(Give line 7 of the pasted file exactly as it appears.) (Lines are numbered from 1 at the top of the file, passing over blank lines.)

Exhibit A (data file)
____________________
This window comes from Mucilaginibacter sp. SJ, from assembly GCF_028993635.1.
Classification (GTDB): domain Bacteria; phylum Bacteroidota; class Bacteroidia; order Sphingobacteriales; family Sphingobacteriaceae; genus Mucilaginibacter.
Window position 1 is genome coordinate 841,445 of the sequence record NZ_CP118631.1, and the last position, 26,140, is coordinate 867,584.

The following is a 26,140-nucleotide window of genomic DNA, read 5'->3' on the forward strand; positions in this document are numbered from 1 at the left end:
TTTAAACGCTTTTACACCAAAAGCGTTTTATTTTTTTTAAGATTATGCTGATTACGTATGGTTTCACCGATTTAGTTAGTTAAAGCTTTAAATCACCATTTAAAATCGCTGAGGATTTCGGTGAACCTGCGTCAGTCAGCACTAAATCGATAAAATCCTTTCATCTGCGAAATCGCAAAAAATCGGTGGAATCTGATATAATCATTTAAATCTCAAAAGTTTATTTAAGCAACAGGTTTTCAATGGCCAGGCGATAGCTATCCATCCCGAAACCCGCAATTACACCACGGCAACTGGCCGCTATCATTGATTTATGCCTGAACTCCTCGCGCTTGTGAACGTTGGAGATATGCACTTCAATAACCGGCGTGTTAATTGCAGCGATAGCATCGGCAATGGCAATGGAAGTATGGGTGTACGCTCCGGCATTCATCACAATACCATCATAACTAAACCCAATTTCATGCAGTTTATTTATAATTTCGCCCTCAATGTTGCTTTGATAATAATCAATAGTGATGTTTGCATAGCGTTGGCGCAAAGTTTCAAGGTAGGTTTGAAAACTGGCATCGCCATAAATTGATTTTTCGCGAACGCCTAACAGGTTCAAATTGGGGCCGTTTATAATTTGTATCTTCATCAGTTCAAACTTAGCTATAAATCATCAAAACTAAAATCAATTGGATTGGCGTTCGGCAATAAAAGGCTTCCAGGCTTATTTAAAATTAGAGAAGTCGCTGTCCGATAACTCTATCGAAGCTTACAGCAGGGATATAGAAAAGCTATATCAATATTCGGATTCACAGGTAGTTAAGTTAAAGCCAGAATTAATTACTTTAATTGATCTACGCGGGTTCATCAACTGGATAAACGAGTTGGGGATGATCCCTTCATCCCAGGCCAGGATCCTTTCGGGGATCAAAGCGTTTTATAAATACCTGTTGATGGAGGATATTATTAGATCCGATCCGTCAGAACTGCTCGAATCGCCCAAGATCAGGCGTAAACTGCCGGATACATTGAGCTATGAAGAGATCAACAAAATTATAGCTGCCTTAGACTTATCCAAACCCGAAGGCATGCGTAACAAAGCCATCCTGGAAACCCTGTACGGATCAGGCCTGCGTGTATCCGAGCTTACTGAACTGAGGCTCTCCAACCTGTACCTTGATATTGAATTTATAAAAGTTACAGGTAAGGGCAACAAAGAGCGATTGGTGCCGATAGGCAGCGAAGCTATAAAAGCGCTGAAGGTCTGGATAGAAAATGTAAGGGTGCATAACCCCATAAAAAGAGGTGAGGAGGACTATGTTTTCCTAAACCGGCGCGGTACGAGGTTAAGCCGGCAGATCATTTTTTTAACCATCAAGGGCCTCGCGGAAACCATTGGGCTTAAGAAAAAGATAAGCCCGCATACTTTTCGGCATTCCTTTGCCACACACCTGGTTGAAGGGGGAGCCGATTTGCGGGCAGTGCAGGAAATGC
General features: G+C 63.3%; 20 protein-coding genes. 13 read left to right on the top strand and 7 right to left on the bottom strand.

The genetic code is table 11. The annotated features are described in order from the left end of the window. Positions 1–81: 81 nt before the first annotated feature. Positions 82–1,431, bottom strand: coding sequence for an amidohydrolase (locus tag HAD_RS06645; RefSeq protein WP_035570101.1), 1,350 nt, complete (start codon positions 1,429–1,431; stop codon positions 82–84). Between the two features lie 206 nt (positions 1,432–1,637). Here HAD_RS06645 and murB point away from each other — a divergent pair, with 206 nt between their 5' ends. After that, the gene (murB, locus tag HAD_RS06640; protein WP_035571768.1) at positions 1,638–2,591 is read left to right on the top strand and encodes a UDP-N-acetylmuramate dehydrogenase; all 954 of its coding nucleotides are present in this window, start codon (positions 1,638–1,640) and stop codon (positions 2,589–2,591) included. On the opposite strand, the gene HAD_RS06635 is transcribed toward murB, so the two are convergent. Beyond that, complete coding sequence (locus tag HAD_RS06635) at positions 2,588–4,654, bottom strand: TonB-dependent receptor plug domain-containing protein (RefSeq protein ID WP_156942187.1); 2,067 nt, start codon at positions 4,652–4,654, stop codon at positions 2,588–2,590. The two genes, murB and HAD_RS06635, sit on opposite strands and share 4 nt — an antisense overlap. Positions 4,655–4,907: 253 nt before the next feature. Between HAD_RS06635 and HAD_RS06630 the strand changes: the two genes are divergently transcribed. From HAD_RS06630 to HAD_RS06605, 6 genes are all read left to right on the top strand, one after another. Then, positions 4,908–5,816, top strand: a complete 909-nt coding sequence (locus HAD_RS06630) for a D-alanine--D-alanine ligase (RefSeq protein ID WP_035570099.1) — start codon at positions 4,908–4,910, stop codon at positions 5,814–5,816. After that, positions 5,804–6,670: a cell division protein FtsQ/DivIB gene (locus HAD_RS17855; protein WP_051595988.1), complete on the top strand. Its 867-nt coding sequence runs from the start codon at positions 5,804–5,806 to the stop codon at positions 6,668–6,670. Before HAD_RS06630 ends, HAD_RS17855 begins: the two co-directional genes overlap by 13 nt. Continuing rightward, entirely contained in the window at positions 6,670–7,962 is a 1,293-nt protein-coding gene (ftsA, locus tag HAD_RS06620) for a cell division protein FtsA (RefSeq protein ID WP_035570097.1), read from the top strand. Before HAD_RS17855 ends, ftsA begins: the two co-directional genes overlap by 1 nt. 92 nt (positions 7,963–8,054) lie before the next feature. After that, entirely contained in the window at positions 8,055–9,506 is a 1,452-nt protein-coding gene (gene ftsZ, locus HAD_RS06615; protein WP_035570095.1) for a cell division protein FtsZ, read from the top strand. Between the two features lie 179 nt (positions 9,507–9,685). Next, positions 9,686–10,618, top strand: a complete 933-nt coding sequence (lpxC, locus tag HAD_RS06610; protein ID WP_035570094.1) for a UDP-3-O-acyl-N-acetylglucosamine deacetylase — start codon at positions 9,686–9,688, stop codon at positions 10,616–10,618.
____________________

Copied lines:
The genetic code is table 11. The annotated features are described in order from the left end of the window. Positions 1–81: 81 nt before the first annotated feature. Positions 82–1,431, bottom strand: coding sequence for an amidohydrolase (locus tag HAD_RS06645; RefSeq protein WP_035570101.1), 1,350 nt, complete (start codon positions 1,429–1,431; stop codon positions 82–84). Between the two features lie 206 nt (positions 1,432–1,637). Here HAD_RS06645 and murB point away from each other — a divergent pair, with 206 nt between their 5' ends. After that, the gene (murB, locus tag HAD_RS06640; protein WP_035571768.1) at positions 1,638–2,591 is read left to right on the top strand and encodes a UDP-N-acetylmuramate dehydrogenase; all 954 of its coding nucleotides are present in this window, start codon (positions 1,638–1,640) and stop codon (positions 2,589–2,591) included. On the opposite strand, the gene HAD_RS06635 is transcribed toward murB, so the two are convergent. Beyond that, complete coding sequence (locus tag HAD_RS06635) at positions 2,588–4,654, bottom strand: TonB-dependent receptor plug domain-containing protein (RefSeq protein ID WP_156942187.1); 2,067 nt, start codon at positions 4,652–4,654, stop codon at positions 2,588–2,590. The two genes, murB and HAD_RS06635, sit on opposite strands and share 4 nt — an antisense overlap. Positions 4,655–4,907: 253 nt before the next feature. Between HAD_RS06635 and HAD_RS06630 the strand changes: the two genes are divergently transcribed. From HAD_RS06630 to HAD_RS06605, 6 genes are all read left to right on the top strand, one after another. Then, positions 4,908–5,816, top strand: a complete 909-nt coding sequence (locus HAD_RS06630) for a D-alanine--D-alanine ligase (RefSeq protein ID WP_035570099.1) — start codon at positions 4,908–4,910, stop codon at positions 5,814–5,816. After that, positions 5,804–6,670: a cell division protein FtsQ/DivIB gene (locus HAD_RS17855; protein WP_051595988.1), complete on the top strand. Its 867-nt coding sequence runs from the start codon at positions 5,804–5,806 to the stop codon at positions 6,668–6,670. Before HAD_RS06630 ends, HAD_RS17855 begins: the two co-directional genes overlap by 13 nt. Continuing rightward, entirely contained in the window at positions 6,670–7,962 is a 1,293-nt protein-coding gene (ftsA, locus tag HAD_RS06620) for a cell division protein FtsA (RefSeq protein ID WP_035570097.1), read from the top strand. Before HAD_RS17855 ends, ftsA begins: the two co-directional genes overlap by 1 nt. 92 nt (positions 7,963–8,054) lie before the next feature. After that, entirely contained in the window at positions 8,055–9,506 is a 1,452-nt protein-coding gene (gene ftsZ, locus HAD_RS06615; protein WP_035570095.1) for a cell division protein FtsZ, read from the top strand. Between the two features lie 179 nt (positions 9,507–9,685). Next, positions 9,686–10,618, top strand: a complete 933-nt coding sequence (lpxC, locus tag HAD_RS06610; protein ID WP_035570094.1) for a UDP-3-O-acyl-N-acetylglucosamine deacetylase — start codon at positions 9,686–9,688, stop codon at positions 10,616–10,618.